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Translational utility of rodent hippocampal auditory gating in schizophrenia research: a review and evaluation.

Smucny J, Stevens KE, Olincy A, Tregellas JR - Transl Psychiatry (2015)

Bottom Line: We show that drug effects on the P20-N40 are highly predictive of human effects across similar dose ranges.Furthermore, mental status (for example, anesthetized vs alert) does not appear to diminish the predictive capacity of these recordings.We then discuss hypothesized neuropharmacologic mechanisms that may underlie gating effects for each drug studied.

View Article: PubMed Central - PubMed

Affiliation: 1] Neuroscience Program, University of Colorado Anschutz Medical Campus, Aurora, CO, USA [2] Research Service, Denver VA Medical Center, Denver, CO, USA [3] Department of Psychiatry, University of Colorado Anschutz Medical Campus, Aurora, CO, USA.

ABSTRACT
Impaired gating of the auditory evoked P50 potential is one of the most pharmacologically well-characterized features of schizophrenia. This deficit is most commonly modeled in rodents by implanted electrode recordings from the hippocampus of the rodent analog of the P50, the P20-N40. The validity and effectiveness of this tool, however, has not been systematically reviewed. Here, we summarize findings from studies that have examined the effects of pharmacologic modulation on gating of the rodent hippocampal P20-N40 and the human P50. We show that drug effects on the P20-N40 are highly predictive of human effects across similar dose ranges. Furthermore, mental status (for example, anesthetized vs alert) does not appear to diminish the predictive capacity of these recordings. We then discuss hypothesized neuropharmacologic mechanisms that may underlie gating effects for each drug studied. Overall, this review supports continued use of hippocampal P20-N40 gating as a translational tool for schizophrenia research.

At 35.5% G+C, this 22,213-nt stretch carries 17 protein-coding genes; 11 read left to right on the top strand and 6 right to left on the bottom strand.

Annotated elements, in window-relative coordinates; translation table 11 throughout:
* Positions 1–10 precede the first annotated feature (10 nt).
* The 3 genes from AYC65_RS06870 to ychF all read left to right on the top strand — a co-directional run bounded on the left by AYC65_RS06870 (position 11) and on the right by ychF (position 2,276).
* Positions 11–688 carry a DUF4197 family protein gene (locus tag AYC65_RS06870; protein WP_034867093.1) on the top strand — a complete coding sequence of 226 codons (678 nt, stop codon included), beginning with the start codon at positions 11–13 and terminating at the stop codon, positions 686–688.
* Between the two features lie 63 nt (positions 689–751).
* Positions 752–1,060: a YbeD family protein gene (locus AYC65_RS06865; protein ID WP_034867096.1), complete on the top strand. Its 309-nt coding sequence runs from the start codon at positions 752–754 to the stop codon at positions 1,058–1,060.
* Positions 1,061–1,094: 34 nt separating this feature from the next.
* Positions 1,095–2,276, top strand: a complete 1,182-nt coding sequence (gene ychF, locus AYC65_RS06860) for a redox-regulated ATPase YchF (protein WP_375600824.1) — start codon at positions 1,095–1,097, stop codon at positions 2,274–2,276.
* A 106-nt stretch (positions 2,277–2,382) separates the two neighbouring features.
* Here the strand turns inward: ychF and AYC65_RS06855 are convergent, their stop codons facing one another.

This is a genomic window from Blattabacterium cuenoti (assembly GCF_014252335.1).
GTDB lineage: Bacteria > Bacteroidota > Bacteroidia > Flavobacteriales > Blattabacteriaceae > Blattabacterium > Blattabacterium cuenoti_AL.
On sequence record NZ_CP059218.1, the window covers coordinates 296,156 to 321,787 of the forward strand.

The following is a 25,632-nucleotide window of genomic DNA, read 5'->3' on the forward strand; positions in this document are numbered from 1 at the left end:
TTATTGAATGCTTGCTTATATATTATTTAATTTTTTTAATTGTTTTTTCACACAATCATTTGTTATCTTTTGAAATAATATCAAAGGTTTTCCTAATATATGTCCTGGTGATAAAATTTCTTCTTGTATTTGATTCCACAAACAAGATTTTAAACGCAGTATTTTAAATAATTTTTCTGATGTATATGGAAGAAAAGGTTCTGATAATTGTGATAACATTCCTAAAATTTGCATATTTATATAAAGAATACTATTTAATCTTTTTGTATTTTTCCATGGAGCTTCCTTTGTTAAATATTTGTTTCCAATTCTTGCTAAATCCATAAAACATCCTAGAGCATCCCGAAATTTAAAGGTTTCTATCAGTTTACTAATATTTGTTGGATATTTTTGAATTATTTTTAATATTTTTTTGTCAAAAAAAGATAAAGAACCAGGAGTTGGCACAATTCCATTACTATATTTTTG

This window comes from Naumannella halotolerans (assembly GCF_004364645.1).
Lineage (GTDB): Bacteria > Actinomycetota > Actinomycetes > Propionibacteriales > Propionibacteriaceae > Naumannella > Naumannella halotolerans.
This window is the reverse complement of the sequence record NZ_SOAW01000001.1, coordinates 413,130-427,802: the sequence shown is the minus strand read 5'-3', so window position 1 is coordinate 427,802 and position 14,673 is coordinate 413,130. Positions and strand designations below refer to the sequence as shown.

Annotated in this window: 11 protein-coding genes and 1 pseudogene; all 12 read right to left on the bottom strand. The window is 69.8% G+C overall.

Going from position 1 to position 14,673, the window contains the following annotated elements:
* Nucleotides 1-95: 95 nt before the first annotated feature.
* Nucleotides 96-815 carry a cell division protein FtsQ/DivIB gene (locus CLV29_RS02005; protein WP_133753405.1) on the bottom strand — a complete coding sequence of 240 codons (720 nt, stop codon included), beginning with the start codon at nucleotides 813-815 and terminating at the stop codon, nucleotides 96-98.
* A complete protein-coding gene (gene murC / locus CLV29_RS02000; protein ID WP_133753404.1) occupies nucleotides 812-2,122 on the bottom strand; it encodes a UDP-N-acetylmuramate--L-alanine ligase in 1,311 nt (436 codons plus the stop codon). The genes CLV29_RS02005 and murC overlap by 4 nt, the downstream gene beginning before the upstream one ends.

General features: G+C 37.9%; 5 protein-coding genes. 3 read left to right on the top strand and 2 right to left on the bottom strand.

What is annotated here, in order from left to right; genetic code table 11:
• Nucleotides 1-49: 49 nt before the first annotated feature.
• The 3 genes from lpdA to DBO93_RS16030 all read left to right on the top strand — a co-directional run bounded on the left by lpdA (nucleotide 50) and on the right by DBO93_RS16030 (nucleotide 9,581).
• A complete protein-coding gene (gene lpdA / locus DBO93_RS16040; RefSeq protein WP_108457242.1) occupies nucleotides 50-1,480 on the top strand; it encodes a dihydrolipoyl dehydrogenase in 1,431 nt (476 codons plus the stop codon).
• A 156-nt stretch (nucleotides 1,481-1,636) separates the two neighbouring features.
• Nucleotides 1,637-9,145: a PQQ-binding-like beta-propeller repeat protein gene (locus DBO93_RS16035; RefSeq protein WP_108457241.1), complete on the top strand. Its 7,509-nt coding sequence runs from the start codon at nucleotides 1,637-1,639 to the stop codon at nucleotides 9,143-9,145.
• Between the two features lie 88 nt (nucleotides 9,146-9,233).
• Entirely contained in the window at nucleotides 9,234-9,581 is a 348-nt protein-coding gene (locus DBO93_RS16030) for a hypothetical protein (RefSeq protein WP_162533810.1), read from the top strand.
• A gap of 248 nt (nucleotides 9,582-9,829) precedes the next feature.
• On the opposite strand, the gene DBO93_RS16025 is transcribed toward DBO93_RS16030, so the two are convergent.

No MeSH data available.


Related in: MedlinePlus

Comparison of S1 waveforms, S2 waveforms and S2/S1 ratios during placebo/saline and DMXB-A administration as measured by EEG in a schizophrenia patient (adapted from Olincy et al.25) and an implanted electrode in the CA3 subfield of the DBA/2 mouse hippocampus (adapted from Simosky et al.26). Positive polarity is downwards. Vertical hash marks denote the P50 in the patient and the P20–N40 in the mouse. Similar improvements on sensory gating were observed after DMXB-A treatment in both patients and mice. DMXB-A, 3-2,4 dimethoxybenzylidene anabaseine; EEG, electroencephalography.
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fig4: Comparison of S1 waveforms, S2 waveforms and S2/S1 ratios during placebo/saline and DMXB-A administration as measured by EEG in a schizophrenia patient (adapted from Olincy et al.25) and an implanted electrode in the CA3 subfield of the DBA/2 mouse hippocampus (adapted from Simosky et al.26). Positive polarity is downwards. Vertical hash marks denote the P50 in the patient and the P20–N40 in the mouse. Similar improvements on sensory gating were observed after DMXB-A treatment in both patients and mice. DMXB-A, 3-2,4 dimethoxybenzylidene anabaseine; EEG, electroencephalography.

Mentions: Representative P50 and P20–N40 waveforms taken from the vertex electrode of a human subject and from an electrode implanted in the hippocampus of a mouse (respectively) are shown in Figure 4.